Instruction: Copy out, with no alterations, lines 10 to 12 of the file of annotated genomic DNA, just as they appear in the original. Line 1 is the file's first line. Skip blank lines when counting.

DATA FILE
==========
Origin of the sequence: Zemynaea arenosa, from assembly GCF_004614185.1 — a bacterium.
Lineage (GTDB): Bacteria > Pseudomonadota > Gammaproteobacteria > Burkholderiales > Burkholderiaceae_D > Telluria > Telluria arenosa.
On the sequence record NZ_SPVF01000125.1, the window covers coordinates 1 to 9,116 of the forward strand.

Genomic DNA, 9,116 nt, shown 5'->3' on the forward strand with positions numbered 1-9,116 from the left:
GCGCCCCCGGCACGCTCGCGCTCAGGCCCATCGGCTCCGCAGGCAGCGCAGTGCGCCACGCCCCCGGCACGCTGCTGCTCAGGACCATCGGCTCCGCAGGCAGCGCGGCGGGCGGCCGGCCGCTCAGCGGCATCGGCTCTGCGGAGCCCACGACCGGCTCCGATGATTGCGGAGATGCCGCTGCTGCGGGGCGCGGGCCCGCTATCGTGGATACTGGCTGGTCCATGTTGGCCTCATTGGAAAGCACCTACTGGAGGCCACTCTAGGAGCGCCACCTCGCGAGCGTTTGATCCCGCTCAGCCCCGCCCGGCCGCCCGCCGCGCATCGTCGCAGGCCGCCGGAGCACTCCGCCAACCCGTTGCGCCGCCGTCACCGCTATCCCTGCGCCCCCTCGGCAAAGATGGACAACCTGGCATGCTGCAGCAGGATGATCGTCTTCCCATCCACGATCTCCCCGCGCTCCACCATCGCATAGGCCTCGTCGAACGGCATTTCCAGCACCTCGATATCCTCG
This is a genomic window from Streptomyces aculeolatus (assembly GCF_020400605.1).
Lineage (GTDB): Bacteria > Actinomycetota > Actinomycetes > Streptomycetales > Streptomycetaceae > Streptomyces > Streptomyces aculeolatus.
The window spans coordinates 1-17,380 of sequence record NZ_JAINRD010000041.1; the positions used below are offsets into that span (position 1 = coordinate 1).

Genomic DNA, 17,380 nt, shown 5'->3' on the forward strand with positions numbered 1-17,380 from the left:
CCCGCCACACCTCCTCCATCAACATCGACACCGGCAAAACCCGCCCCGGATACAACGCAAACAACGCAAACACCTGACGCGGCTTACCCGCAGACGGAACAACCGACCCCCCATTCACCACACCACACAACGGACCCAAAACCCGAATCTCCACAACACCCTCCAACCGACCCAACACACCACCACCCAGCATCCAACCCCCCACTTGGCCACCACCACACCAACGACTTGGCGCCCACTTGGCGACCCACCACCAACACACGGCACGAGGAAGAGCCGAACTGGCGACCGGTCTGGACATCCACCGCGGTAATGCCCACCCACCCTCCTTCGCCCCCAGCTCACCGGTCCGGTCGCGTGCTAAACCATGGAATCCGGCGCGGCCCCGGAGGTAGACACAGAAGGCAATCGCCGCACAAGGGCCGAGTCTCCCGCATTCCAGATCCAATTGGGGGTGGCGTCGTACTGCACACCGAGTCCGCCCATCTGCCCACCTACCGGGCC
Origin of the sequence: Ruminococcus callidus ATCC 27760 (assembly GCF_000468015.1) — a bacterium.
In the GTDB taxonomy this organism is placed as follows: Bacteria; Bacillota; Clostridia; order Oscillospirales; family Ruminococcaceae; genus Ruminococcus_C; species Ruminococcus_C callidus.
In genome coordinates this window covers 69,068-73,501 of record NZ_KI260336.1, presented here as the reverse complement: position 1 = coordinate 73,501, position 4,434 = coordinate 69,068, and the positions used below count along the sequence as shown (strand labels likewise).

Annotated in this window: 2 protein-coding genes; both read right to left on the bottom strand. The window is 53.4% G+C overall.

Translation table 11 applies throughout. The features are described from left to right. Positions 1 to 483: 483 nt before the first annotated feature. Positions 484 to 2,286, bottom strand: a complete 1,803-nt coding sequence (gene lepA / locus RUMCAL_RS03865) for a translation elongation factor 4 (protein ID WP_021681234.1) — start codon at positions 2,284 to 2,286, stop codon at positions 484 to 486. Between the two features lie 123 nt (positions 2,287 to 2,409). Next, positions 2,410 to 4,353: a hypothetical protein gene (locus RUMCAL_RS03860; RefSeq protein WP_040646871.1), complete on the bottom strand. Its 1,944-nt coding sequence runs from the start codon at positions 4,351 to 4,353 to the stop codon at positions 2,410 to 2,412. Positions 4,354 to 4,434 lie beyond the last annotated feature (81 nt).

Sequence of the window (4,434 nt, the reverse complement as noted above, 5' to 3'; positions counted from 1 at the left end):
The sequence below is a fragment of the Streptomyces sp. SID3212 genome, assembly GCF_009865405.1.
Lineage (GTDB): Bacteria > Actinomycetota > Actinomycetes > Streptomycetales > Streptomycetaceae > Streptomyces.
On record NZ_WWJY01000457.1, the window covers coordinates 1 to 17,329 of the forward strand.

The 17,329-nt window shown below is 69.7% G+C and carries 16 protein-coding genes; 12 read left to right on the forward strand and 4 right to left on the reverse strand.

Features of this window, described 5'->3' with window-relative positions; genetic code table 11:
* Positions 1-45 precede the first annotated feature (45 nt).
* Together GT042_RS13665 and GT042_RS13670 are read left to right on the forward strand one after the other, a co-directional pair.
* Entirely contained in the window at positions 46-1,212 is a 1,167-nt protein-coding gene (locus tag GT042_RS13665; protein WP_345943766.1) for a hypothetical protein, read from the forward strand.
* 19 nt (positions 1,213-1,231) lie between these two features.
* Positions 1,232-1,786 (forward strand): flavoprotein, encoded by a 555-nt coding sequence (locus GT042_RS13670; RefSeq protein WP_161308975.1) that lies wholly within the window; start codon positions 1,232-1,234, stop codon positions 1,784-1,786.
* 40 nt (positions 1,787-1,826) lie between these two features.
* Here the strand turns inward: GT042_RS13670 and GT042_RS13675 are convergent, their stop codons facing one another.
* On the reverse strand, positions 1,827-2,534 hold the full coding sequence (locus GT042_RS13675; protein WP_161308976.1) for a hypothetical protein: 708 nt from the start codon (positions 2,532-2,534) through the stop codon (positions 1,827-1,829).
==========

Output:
CCCGCCACACCTCCTCCATCAACATCGACACCGGCAAAACCCGCCCCGGATACAACGCAAACAACGCAAACACCTGACGCGGCTTACCCGCAGACGGAACAACCGACCCCCCATTCACCACACCACACAACGGACCCAAAACCCGAATCTCCACAACACCCTCCAACCGACCCAACACACCACCACCCAGCATCCAACCCCCCACTTGGCCACCACCACACCAACGACTTGGCGCCCACTTGGCGACCCACCACCAACACACGGCACGAGGAAGAGCCGAACTGGCGACCGGTCTGGACATCCACCGCGGTAATGCCCACCCACCCTCCTTCGCCCCCAGCTCACCGGTCCGGTCGCGTGCTAAACCATGGAATCCGGCGCGGCCCCGGAGGTAGACACAGAAGGCAATCGCCGCACAAGGGCCGAGTCTCCCGCATTCCAGATCCAATTGGGGGTGGCGTCGTACTGCACACCGAGTCCGCCCATCTGCCCACCTACCGGGCC
Origin of the sequence: Ruminococcus callidus ATCC 27760 (assembly GCF_000468015.1) — a bacterium.
In the GTDB taxonomy this organism is placed as follows: Bacteria; Bacillota; Clostridia; order Oscillospirales; family Ruminococcaceae; genus Ruminococcus_C; species Ruminococcus_C callidus.